Audio files are normally mp3 files these days, although some sites convert into Real Audio files as well. If you don’t know how to make an mp3 file, then learn how! Or at the very least, get your audio gearhead friends to do it for you. By doing a search on your favourite search engine for “how to make mp3 files”, you’ll get a lot of websites to peruse. My set up is this: I stick my CD in my computer’s CD/DVD player…from a CD, I rip the .wav files into Windows Media. Then I convert them to mp3 files using Adobe Audition , but there are plenty of free audio converters out there, just do a Google search for audio converters. When you upload an mp3 file to a website like Soundclick, lo-fi and hi-fi versions of the files will automatically be created, so all you upload are mp3 files. Confused yet? Don’t worry, it’ll get easier 🙂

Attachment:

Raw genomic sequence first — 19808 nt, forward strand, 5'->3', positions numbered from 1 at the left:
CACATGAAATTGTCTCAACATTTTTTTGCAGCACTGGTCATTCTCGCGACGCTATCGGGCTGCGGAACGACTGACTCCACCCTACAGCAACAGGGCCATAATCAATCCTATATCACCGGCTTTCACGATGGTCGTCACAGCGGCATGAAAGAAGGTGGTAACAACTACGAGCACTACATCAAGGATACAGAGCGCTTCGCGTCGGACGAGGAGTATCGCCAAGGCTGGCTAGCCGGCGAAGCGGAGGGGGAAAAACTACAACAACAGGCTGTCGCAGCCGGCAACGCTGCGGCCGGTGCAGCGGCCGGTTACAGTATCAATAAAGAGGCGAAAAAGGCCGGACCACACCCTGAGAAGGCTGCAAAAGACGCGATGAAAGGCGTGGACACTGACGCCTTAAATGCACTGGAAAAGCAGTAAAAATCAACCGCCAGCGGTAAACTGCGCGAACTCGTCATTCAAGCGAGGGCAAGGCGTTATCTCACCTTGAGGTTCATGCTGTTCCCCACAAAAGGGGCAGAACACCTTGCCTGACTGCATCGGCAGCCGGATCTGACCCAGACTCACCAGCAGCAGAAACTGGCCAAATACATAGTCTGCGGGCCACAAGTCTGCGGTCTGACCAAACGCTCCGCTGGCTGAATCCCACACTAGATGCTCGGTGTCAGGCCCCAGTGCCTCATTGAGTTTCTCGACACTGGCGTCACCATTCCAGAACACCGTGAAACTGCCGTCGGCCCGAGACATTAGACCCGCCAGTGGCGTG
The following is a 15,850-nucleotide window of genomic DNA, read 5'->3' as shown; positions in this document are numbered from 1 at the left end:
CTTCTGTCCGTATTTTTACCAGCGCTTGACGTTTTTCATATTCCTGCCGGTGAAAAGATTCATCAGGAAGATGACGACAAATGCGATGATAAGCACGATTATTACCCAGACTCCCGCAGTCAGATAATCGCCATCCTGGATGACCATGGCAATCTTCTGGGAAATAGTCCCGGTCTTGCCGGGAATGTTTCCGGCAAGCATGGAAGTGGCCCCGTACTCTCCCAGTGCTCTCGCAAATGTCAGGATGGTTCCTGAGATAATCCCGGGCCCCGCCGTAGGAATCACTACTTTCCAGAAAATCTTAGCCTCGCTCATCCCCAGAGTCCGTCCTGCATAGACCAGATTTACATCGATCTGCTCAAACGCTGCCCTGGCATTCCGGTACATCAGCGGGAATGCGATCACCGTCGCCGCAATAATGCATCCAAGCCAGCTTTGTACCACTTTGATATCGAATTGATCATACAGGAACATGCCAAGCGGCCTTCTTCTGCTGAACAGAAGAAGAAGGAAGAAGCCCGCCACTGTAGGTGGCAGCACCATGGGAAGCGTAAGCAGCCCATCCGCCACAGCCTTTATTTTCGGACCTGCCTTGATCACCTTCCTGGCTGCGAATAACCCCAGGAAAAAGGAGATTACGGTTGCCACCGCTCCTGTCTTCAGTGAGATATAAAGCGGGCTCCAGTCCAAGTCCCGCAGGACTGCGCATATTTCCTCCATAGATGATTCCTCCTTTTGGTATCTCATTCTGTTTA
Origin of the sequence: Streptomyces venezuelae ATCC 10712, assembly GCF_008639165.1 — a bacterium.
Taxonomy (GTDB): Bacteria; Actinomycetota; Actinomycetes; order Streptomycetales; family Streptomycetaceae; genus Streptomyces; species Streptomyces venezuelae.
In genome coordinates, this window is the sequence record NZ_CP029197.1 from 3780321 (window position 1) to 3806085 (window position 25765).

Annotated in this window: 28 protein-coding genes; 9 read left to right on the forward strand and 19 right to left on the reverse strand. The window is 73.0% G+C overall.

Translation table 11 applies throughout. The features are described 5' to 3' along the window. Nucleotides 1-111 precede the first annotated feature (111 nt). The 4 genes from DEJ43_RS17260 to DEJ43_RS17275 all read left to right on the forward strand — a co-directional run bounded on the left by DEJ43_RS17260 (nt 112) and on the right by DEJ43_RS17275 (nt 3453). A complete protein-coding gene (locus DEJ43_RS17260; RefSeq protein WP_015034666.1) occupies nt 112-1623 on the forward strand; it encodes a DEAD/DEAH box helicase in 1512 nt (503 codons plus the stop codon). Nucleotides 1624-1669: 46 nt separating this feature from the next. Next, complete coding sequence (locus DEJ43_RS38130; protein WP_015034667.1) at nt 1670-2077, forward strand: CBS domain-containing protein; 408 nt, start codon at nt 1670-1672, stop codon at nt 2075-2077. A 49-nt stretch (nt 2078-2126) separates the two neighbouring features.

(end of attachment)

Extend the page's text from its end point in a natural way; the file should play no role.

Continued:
Your bio should be short, concise, and only include the highlights. Favourite colours and other hobbies might be cute, but they are not important facts 🙂 I’ve seen very clever bios that don’t say ANYTHING relevant…maybe that’ll attract a few jokers. A sense of humour isn’t a bad thing, just make sure you include a little beef with your burger. If you’ve had any press at all, throw in a couple of good quotes. This makes you appear more “legitimate”, even if it was your uncles’ newspaper in a small town of 250 people where the quote appeared.
Beyond this, as I said before, keep it fresh. If you get new pictures, upload them, new songs, same thing. You don’t have to upload ALL of your songs, but rotate them once in awhile. If you have any news, upcoming performances, awards…let your listeners know.